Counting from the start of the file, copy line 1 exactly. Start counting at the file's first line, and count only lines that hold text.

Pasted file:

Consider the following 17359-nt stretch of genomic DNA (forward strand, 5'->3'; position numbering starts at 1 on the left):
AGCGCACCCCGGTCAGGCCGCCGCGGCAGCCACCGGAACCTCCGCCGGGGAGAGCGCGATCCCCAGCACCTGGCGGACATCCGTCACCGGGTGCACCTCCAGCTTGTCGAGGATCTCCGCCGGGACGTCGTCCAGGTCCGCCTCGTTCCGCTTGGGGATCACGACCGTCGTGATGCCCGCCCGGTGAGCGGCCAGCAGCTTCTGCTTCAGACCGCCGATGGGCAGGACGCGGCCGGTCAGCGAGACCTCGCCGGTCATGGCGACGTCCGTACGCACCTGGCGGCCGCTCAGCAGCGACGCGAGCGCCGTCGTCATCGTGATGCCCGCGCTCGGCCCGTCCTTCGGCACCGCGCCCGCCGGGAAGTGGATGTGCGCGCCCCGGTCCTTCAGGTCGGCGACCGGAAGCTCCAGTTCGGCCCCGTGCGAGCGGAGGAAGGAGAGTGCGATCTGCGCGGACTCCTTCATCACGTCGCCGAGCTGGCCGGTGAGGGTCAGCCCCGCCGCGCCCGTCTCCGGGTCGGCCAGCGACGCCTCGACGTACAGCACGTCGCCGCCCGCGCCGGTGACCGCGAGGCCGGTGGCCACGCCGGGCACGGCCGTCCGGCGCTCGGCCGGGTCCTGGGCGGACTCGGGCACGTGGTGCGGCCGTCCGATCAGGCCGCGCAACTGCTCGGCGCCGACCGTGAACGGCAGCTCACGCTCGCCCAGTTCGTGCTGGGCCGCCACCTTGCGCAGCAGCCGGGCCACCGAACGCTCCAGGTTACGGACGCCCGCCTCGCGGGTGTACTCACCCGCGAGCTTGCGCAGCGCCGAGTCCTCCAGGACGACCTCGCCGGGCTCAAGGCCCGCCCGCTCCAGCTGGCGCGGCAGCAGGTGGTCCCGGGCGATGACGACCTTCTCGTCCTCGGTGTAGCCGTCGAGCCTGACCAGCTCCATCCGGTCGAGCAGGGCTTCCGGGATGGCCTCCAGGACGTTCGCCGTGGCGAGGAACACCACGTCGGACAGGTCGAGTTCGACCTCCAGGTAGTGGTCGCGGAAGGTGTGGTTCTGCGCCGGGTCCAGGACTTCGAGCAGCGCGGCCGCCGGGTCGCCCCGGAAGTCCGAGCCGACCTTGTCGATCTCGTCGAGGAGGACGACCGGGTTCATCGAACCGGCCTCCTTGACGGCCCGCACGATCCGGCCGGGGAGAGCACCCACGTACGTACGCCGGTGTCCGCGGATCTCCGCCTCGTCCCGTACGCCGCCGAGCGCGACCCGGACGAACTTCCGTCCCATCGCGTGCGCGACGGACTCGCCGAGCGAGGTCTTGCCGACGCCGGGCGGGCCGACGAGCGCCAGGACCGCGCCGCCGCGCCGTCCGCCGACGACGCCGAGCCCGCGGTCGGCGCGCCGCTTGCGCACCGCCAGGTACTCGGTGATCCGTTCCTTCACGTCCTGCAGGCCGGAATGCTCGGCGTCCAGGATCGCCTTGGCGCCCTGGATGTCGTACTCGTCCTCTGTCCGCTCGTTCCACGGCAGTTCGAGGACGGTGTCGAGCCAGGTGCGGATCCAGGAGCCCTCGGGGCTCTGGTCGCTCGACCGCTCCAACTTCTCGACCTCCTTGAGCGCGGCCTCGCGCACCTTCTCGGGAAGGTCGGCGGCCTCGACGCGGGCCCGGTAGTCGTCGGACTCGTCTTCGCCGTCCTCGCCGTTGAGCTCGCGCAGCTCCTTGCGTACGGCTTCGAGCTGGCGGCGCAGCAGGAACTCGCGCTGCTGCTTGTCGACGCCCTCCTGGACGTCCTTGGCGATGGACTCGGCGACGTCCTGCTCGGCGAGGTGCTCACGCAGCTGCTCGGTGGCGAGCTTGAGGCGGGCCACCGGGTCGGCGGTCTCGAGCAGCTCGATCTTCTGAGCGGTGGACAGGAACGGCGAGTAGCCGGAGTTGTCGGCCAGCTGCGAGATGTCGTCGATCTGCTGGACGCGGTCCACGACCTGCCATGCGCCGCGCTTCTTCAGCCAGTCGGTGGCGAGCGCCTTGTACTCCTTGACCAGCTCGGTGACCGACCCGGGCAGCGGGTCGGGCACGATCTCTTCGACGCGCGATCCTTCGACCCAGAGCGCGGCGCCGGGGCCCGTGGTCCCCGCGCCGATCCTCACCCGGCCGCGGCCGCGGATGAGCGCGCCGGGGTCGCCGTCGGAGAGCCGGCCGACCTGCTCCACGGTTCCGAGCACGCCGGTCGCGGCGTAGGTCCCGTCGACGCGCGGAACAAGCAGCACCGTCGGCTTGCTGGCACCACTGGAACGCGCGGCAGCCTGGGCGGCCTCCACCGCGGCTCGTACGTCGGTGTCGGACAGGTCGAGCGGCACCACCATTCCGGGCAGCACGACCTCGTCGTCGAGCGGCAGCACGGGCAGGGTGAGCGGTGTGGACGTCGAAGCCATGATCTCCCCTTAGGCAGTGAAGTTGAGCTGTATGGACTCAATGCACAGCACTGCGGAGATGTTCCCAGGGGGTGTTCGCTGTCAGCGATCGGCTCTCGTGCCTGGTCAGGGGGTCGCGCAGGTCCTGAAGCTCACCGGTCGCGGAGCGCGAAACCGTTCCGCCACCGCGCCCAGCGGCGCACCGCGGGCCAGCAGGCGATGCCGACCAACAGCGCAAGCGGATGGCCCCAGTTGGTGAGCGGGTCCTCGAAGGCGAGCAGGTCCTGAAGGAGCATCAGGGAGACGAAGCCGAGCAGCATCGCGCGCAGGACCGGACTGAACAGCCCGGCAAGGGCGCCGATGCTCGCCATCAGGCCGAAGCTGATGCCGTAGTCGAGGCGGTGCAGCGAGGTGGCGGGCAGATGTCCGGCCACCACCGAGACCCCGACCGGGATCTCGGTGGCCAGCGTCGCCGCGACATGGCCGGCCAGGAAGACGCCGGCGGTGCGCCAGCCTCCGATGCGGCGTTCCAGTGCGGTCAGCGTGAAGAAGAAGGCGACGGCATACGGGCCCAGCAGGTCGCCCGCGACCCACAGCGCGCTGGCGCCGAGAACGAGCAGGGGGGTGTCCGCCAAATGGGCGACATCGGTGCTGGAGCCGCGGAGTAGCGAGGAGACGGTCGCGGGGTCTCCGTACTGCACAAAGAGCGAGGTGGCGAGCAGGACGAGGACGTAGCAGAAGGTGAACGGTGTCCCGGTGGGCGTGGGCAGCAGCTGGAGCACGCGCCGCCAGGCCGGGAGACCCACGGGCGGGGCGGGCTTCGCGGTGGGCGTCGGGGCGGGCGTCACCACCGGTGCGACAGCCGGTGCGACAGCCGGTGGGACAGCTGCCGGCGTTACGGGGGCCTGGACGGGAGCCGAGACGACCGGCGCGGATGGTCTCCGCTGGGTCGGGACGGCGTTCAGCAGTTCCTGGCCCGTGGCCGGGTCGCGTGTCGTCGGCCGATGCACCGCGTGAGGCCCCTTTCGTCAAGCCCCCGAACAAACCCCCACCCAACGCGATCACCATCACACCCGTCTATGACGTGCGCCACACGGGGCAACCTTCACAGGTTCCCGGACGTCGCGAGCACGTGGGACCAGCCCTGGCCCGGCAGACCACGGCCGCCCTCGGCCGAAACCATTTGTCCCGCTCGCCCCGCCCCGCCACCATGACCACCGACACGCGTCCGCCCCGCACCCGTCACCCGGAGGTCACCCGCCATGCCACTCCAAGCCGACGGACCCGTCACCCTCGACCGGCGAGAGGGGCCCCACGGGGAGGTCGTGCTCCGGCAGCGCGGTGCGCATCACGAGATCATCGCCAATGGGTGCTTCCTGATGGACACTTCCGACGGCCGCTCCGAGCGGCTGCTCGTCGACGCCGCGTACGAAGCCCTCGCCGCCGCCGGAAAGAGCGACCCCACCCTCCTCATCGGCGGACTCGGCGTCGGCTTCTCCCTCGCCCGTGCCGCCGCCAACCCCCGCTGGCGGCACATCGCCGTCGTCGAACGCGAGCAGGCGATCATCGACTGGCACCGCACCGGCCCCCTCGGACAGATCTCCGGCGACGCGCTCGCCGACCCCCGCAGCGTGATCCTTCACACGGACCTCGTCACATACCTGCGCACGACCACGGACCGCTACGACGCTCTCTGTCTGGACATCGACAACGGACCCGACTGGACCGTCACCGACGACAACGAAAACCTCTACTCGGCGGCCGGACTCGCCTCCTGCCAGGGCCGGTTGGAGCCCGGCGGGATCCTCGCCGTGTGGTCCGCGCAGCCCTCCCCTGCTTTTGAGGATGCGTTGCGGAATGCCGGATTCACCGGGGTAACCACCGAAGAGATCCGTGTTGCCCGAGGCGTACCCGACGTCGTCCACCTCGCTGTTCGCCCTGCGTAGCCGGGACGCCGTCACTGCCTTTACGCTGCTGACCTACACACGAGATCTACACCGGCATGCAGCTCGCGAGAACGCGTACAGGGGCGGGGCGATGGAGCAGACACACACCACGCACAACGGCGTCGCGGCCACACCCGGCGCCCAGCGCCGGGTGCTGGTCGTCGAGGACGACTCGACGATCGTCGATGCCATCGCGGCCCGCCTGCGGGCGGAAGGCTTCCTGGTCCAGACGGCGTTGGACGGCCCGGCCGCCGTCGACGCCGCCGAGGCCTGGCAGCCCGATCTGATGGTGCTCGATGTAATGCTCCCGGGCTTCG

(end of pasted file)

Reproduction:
Consider the following 17359-nt stretch of genomic DNA (forward strand, 5'->3'; position numbering starts at 1 on the left):